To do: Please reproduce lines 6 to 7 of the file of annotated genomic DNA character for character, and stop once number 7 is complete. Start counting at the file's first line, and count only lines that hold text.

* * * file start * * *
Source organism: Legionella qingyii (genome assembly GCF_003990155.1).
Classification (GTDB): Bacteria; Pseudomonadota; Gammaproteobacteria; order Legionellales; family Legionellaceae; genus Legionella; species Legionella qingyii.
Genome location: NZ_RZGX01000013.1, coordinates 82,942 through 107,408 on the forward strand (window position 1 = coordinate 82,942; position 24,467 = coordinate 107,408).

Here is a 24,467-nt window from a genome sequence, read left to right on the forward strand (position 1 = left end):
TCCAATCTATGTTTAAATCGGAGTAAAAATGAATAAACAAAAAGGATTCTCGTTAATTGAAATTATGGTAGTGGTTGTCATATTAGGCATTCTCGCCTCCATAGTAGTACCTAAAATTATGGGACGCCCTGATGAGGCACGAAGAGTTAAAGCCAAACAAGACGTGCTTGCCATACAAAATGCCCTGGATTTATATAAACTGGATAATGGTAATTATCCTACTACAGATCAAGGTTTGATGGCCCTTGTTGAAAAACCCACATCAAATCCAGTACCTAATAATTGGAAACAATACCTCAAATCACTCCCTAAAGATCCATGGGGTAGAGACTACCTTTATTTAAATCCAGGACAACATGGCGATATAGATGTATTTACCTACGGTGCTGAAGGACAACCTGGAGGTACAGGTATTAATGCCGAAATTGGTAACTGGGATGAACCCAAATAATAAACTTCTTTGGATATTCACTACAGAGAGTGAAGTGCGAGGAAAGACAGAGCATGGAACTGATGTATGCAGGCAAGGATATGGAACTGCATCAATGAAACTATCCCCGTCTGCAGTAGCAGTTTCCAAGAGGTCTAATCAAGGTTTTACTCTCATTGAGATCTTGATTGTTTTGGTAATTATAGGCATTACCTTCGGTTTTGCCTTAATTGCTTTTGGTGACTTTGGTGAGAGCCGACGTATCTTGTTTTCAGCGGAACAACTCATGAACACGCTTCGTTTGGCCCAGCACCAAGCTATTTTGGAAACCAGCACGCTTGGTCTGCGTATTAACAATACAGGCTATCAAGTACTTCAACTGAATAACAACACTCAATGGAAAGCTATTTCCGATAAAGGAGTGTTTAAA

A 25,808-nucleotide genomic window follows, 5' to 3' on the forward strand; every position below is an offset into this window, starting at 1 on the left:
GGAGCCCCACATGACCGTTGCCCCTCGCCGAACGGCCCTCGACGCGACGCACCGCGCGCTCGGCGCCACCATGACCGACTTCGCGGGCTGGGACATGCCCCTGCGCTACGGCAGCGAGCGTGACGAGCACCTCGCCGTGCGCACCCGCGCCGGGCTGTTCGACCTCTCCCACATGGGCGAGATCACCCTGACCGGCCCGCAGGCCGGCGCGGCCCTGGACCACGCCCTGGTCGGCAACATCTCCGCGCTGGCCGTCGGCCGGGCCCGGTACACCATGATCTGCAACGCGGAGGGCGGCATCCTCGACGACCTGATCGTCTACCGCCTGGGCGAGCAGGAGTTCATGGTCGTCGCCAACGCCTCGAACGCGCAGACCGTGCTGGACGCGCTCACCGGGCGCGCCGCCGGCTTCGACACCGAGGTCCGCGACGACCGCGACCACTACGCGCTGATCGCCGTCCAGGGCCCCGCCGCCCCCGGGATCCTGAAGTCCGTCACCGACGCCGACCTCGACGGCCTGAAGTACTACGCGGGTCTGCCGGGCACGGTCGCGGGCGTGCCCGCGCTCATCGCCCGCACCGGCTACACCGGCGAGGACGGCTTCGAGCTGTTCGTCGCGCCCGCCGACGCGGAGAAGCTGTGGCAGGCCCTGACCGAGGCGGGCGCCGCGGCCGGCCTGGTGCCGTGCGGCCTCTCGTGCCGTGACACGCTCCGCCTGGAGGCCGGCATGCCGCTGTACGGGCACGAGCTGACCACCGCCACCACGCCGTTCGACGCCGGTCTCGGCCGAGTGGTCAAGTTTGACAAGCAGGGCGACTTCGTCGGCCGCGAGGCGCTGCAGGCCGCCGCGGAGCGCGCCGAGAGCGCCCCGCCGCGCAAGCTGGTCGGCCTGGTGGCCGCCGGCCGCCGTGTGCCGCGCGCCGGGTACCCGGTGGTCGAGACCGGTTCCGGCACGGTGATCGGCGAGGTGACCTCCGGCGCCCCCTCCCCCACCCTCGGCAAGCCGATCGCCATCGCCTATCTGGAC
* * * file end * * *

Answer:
A 25,808-nucleotide genomic window follows, 5' to 3' on the forward strand; every position below is an offset into this window, starting at 1 on the left:
GGAGCCCCACATGACCGTTGCCCCTCGCCGAACGGCCCTCGACGCGACGCACCGCGCGCTCGGCGCCACCATGACCGACTTCGCGGGCTGGGACATGCCCCTGCGCTACGGCAGCGAGCGTGACGAGCACCTCGCCGTGCGCACCCGCGCCGGGCTGTTCGACCTCTCCCACATGGGCGAGATCACCCTGACCGGCCCGCAGGCCGGCGCGGCCCTGGACCACGCCCTGGTCGGCAACATCTCCGCGCTGGCCGTCGGCCGGGCCCGGTACACCATGATCTGCAACGCGGAGGGCGGCATCCTCGACGACCTGATCGTCTACCGCCTGGGCGAGCAGGAGTTCATGGTCGTCGCCAACGCCTCGAACGCGCAGACCGTGCTGGACGCGCTCACCGGGCGCGCCGCCGGCTTCGACACCGAGGTCCGCGACGACCGCGACCACTACGCGCTGATCGCCGTCCAGGGCCCCGCCGCCCCCGGGATCCTGAAGTCCGTCACCGACGCCGACCTCGACGGCCTGAAGTACTACGCGGGTCTGCCGGGCACGGTCGCGGGCGTGCCCGCGCTCATCGCCCGCACCGGCTACACCGGCGAGGACGGCTTCGAGCTGTTCGTCGCGCCCGCCGACGCGGAGAAGCTGTGGCAGGCCCTGACCGAGGCGGGCGCCGCGGCCGGCCTGGTGCCGTGCGGCCTCTCGTGCCGTGACACGCTCCGCCTGGAGGCCGGCATGCCGCTGTACGGGCACGAGCTGACCACCGCCACCACGCCGTTCGACGCCGGTCTCGGCCGAGTGGTCAAGTTTGACAAGCAGGGCGACTTCGTCGGCCGCGAGGCGCTGCAGGCCGCCGCGGAGCGCGCCGAGAGCGCCCCGCCGCGCAAGCTGGTCGGCCTGGTGGCCGCCGGCCGCCGTGTGCCGCGCGCCGGGTACCCGGTGGTCGAGACCGGTTCCGGCACGGTGATCGGCGAGGTGACCTCCGGCGCCCCCTCCCCCACCCTCGGCAAGCCGATCGCCATCGCCTATCTGGAC